Through my youth I started to learn, and I continued to imbibe on life's pleasures, yet seeking God, religion and fulfillment, but not finding it.

I landed at several different spiritual thresholds. At age seventeen I frightfully, but bravely forsook my Catholic upbringing. I saw that the lightning did not smite me from heaven. I moved forward in my quest and deeply embraced the hippie guru philosophies. Fueled by lysergic substances, I was fooled into thinking I found sure answers. But after a few years of dabbling, I was captured again by representatives of The Messiah. I listened as they witnessed of what all now seemed true to me. And I plunged into my new religion.

In my search for paradise, I filled my mind with scriptures and Jesus, music and the esoteric side of Christianity. Prophecies and speaking in tongues, healing and miracles all seemed natural in this different side of Christianity. But in the back of my mind was always the idea that things were being forced into place. Interpretations of natural phenomena received supernatural explanations. Rumors and tales became fodder for miraculous stories. Yet I learned to belong. I studied daily.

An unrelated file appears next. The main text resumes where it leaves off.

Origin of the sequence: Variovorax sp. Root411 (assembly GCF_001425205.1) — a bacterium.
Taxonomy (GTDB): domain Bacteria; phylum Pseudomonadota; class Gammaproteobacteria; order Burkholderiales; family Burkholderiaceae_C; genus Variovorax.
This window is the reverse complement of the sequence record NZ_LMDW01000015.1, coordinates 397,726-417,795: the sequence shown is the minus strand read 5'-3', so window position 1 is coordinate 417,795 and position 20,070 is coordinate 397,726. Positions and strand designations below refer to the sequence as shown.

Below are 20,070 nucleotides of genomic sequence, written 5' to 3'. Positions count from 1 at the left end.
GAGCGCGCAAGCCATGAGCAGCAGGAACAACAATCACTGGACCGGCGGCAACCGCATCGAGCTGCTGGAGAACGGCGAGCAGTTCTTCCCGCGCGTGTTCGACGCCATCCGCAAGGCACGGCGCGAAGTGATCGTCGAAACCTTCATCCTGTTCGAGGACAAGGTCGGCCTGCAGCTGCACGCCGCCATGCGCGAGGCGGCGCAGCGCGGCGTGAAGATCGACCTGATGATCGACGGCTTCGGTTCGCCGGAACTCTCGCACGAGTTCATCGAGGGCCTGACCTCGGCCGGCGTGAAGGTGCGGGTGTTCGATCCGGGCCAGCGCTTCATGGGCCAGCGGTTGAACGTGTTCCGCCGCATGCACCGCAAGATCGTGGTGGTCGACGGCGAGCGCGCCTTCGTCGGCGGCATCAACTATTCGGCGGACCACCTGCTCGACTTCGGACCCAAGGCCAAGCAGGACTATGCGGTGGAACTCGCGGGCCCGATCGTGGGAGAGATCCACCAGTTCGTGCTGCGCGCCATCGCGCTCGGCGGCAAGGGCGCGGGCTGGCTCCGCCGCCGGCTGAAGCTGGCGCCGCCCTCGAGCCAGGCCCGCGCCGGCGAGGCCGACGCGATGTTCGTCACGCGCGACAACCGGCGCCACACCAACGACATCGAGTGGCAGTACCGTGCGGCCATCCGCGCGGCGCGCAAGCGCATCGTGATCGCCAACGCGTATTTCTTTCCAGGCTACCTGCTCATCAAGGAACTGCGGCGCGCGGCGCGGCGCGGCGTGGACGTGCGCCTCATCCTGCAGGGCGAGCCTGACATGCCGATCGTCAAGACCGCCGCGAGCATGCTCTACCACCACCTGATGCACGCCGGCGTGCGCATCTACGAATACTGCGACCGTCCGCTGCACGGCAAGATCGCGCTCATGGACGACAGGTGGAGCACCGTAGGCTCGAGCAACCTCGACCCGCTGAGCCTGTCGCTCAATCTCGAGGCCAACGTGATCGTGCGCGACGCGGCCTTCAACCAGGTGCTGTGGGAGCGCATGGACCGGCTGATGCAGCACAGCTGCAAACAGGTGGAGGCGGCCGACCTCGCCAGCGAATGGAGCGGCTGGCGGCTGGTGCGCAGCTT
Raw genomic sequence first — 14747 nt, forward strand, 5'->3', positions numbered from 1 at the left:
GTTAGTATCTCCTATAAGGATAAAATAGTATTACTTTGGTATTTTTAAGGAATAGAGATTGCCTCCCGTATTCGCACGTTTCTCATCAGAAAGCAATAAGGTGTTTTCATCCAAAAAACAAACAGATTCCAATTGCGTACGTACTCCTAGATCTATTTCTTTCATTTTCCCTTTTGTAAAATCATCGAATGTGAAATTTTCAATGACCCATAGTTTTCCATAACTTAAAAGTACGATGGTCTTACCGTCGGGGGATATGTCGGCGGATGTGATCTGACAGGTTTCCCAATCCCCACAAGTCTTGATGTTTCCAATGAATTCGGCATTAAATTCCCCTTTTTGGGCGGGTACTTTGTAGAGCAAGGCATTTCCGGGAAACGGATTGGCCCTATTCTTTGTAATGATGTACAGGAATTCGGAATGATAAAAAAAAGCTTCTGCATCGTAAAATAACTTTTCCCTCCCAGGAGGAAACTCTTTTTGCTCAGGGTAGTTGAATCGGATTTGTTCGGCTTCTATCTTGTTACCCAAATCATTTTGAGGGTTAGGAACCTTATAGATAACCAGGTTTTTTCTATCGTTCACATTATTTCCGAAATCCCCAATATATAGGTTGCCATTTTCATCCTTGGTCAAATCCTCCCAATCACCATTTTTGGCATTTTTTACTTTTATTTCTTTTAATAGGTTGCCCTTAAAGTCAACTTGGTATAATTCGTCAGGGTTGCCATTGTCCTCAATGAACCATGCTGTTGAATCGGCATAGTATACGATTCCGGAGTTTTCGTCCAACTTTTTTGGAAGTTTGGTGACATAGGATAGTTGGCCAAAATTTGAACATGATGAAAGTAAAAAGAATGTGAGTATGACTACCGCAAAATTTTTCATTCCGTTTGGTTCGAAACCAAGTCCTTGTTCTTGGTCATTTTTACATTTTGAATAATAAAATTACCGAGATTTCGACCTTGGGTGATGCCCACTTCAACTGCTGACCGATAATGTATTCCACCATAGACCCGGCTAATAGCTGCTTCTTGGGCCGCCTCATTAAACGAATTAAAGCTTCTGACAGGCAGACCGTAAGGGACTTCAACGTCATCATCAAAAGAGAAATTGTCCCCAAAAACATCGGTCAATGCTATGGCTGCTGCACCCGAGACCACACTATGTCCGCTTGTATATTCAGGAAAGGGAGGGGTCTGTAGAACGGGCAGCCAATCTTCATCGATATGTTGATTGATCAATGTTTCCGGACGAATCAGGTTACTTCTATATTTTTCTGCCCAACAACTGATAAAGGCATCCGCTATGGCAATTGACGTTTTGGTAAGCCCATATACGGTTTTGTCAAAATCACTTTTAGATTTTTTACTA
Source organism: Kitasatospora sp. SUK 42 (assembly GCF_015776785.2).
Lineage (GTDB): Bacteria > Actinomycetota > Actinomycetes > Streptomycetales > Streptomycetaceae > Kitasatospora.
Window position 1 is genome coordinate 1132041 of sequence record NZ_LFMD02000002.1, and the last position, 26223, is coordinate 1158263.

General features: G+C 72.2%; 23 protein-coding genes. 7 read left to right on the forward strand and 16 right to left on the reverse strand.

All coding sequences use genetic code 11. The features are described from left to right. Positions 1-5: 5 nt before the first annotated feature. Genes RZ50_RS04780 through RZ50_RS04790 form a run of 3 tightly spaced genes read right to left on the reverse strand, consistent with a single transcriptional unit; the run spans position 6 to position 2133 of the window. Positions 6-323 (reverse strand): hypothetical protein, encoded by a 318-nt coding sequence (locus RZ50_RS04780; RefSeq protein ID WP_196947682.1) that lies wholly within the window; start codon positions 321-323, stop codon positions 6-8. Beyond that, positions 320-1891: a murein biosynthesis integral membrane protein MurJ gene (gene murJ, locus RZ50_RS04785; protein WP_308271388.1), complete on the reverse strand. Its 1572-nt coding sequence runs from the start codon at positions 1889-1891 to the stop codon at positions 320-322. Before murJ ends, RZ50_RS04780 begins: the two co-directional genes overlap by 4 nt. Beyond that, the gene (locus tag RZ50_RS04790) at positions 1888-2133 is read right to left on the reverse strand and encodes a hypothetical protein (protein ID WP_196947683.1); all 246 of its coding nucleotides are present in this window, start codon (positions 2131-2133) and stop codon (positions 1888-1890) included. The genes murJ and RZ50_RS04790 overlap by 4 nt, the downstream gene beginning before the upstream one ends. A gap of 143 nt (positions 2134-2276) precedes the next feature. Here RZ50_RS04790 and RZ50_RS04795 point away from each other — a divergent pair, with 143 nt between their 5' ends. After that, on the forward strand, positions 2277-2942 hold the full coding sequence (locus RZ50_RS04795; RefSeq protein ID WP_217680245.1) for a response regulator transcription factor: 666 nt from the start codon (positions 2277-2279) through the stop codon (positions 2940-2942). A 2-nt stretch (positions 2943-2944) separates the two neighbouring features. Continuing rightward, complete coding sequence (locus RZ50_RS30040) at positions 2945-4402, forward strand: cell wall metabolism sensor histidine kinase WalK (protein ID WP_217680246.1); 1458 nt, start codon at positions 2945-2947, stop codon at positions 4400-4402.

Then another change. Striving to be perfect, I forsook the world of Babylon. I joined a group of itinerant evangelists. I became a nomad, embracing poverty for paradise. I grew my beard long and wore robes of righteousness. I traveled this country along the highways and in the centers of learning. Sowing our seeds of religion to those who where hungry. Hungry and naive. And I disdained all who did not believe as me and my brethren. But the more I read, the more I studied; the more I saw that all was not right. Studying to show myself approved, I found yet again, that I was a believer in tales and ideas of a faulty man. Our Elder, a single man with charisma to convince disciples to believe as he did. And once again, with fear I forsook my faith. At a new threshold I continued to search for paradise.

I found myself back in the mainstream. And for years I sought to find the key. The key that was supposed to be mine by mere faith. I continued to read and to study. All the books, all the deep things of a devotee, never satisfied with being on periphery of this faith. Never content with not having all the facts. I studied the history, I looked at the origins. I read the old books that most of my fellow Christians don't read, or even know about. Books written by the Fathers in the early centuries.